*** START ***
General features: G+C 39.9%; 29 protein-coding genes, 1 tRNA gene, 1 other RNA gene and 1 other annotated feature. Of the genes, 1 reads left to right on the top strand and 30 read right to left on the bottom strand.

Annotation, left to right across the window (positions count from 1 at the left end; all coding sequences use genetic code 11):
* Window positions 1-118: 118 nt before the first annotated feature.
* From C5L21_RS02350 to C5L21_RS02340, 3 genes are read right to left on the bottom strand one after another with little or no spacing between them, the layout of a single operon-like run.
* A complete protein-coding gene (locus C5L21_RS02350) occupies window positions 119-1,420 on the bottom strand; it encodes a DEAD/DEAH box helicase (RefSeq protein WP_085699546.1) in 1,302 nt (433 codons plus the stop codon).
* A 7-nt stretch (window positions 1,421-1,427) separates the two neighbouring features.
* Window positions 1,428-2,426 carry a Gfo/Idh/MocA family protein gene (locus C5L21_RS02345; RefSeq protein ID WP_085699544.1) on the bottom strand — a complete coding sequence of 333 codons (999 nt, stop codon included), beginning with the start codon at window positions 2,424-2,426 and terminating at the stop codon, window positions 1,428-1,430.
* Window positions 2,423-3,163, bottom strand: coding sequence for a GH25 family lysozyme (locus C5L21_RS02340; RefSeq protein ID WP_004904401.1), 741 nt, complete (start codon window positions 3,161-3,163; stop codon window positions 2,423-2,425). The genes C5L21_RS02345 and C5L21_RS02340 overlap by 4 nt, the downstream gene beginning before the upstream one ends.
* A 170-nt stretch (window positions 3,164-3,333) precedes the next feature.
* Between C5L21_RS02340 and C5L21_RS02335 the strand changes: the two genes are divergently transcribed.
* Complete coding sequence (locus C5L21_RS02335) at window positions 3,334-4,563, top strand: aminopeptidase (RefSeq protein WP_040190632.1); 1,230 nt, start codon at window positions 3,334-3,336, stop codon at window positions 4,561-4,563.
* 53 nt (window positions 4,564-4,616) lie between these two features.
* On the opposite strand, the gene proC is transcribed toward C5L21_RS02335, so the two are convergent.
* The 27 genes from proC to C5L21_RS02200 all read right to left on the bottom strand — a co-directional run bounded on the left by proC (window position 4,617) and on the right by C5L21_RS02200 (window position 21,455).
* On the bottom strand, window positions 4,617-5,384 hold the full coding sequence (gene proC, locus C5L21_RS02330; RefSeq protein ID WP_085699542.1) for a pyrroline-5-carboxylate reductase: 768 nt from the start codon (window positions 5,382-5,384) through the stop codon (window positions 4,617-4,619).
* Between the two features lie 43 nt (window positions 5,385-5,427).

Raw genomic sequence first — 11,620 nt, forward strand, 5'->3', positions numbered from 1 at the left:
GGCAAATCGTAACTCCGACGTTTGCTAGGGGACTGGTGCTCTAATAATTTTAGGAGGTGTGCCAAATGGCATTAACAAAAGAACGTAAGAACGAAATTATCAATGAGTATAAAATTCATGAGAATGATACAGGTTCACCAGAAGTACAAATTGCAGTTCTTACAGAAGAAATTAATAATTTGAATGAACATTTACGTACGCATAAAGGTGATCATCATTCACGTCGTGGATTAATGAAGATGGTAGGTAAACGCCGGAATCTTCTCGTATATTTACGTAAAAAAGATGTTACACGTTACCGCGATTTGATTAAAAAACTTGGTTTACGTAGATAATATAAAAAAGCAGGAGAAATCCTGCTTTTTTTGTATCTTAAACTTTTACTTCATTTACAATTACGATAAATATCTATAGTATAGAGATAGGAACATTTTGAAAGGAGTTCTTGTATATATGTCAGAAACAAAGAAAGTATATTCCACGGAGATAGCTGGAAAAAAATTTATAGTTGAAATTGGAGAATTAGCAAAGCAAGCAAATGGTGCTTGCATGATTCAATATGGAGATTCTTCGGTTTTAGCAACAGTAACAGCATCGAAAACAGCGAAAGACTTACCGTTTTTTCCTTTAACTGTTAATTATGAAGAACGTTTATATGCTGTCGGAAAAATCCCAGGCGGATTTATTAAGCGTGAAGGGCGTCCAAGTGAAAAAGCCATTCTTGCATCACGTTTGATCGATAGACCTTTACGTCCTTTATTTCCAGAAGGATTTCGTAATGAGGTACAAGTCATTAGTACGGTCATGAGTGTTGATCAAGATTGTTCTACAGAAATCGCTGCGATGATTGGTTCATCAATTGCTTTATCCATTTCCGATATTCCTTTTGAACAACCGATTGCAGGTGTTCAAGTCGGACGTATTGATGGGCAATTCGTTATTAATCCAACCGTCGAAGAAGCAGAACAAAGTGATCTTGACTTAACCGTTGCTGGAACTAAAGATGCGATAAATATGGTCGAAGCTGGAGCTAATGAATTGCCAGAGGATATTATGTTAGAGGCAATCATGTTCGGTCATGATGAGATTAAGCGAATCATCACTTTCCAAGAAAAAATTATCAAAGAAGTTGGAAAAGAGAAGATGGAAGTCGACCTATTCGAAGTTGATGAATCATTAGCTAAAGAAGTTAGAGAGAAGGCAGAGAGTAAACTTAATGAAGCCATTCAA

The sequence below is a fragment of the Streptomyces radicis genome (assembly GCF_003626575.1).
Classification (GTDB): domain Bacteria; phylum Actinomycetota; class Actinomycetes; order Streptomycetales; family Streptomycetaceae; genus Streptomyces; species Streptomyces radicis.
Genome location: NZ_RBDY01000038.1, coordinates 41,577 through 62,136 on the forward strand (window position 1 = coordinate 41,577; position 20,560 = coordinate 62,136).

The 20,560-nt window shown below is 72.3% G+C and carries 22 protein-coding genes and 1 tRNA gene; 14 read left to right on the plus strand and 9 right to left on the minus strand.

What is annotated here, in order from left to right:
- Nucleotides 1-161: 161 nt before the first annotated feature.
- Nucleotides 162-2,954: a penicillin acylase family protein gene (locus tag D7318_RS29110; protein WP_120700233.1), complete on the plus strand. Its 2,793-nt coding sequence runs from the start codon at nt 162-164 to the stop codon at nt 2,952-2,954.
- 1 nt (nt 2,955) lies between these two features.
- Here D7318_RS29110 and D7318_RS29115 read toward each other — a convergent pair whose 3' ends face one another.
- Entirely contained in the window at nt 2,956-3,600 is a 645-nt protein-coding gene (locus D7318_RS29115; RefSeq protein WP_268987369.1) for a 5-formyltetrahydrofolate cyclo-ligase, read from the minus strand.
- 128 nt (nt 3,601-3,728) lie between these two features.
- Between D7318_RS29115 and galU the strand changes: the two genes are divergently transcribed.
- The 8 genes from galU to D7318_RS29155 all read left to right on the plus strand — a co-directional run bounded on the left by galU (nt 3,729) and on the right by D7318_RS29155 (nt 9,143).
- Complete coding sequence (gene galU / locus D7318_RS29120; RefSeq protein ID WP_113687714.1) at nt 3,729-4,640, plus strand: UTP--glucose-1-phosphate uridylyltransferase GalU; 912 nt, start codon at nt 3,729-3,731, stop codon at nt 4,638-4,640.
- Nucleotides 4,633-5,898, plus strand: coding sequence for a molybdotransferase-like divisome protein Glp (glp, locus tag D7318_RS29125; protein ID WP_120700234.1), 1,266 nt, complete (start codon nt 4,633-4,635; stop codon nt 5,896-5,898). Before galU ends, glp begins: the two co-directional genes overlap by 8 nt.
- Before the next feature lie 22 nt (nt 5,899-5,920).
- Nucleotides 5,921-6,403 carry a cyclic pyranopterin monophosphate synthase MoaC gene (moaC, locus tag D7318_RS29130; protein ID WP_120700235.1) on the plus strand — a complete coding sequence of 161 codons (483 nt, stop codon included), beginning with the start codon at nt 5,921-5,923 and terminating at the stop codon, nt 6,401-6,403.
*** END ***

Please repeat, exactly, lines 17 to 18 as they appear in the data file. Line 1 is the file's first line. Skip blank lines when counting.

Raw genomic sequence first — 11,620 nt, forward strand, 5'->3', positions numbered from 1 at the left:
GGCAAATCGTAACTCCGACGTTTGCTAGGGGACTGGTGCTCTAATAATTTTAGGAGGTGTGCCAAATGGCATTAACAAAAGAACGTAAGAACGAAATTATCAATGAGTATAAAATTCATGAGAATGATACAGGTTCACCAGAAGTACAAATTGCAGTTCTTACAGAAGAAATTAATAATTTGAATGAACATTTACGTACGCATAAAGGTGATCATCATTCACGTCGTGGATTAATGAAGATGGTAGGTAAACGCCGGAATCTTCTCGTATATTTACGTAAAAAAGATGTTACACGTTACCGCGATTTGATTAAAAAACTTGGTTTACGTAGATAATATAAAAAAGCAGGAGAAATCCTGCTTTTTTTGTATCTTAAACTTTTACTTCATTTACAATTACGATAAATATCTATAGTATAGAGATAGGAACATTTTGAAAGGAGTTCTTGTATATATGTCAGAAACAAAGAAAGTATATTCCACGGAGATAGCTGGAAAAAAATTTATAGTTGAAATTGGAGAATTAGCAAAGCAAGCAAATGGTGCTTGCATGATTCAATATGGAGATTCTTCGGTTTTAGCAACAGTAACAGCATCGAAAACAGCGAAAGACTTACCGTTTTTTCCTTTAACTGTTAATTATGAAGAACGTTTATATGCTGTCGGAAAAATCCCAGGCGGATTTATTAAGCGTGAAGGGCGTCCAAGTGAAAAAGCCATTCTTGCATCACGTTTGATCGATAGACCTTTACGTCCTTTATTTCCAGAAGGATTTCGTAATGAGGTACAAGTCATTAGTACGGTCATGAGTGTTGATCAAGATTGTTCTACAGAAATCGCTGCGATGATTGGTTCATCAATTGCTTTATCCATTTCCGATATTCCTTTTGAACAACCGATTGCAGGTGTTCAAGTCGGACGTATTGATGGGCAATTCGTTATTAATCCAACCGTCGAAGAAGCAGAACAAAGTGATCTTGACTTAACCGTTGCTGGAACTAAAGATGCGATAAATATGGTCGAAGCTGGAGCTAATGAATTGCCAGAGGATATTATGTTAGAGGCAATCATGTTCGGTCATGATGAGATTAAGCGAATCATCACTTTCCAAGAAAAAATTATCAAAGAAGTTGGAAAAGAGAAGATGGAAGTCGACCTATTCGAAGTTGATGAATCATTAGCTAAAGAAGTTAGAGAGAAGGCAGAGAGTAAACTTAATGAAGCCATTCAA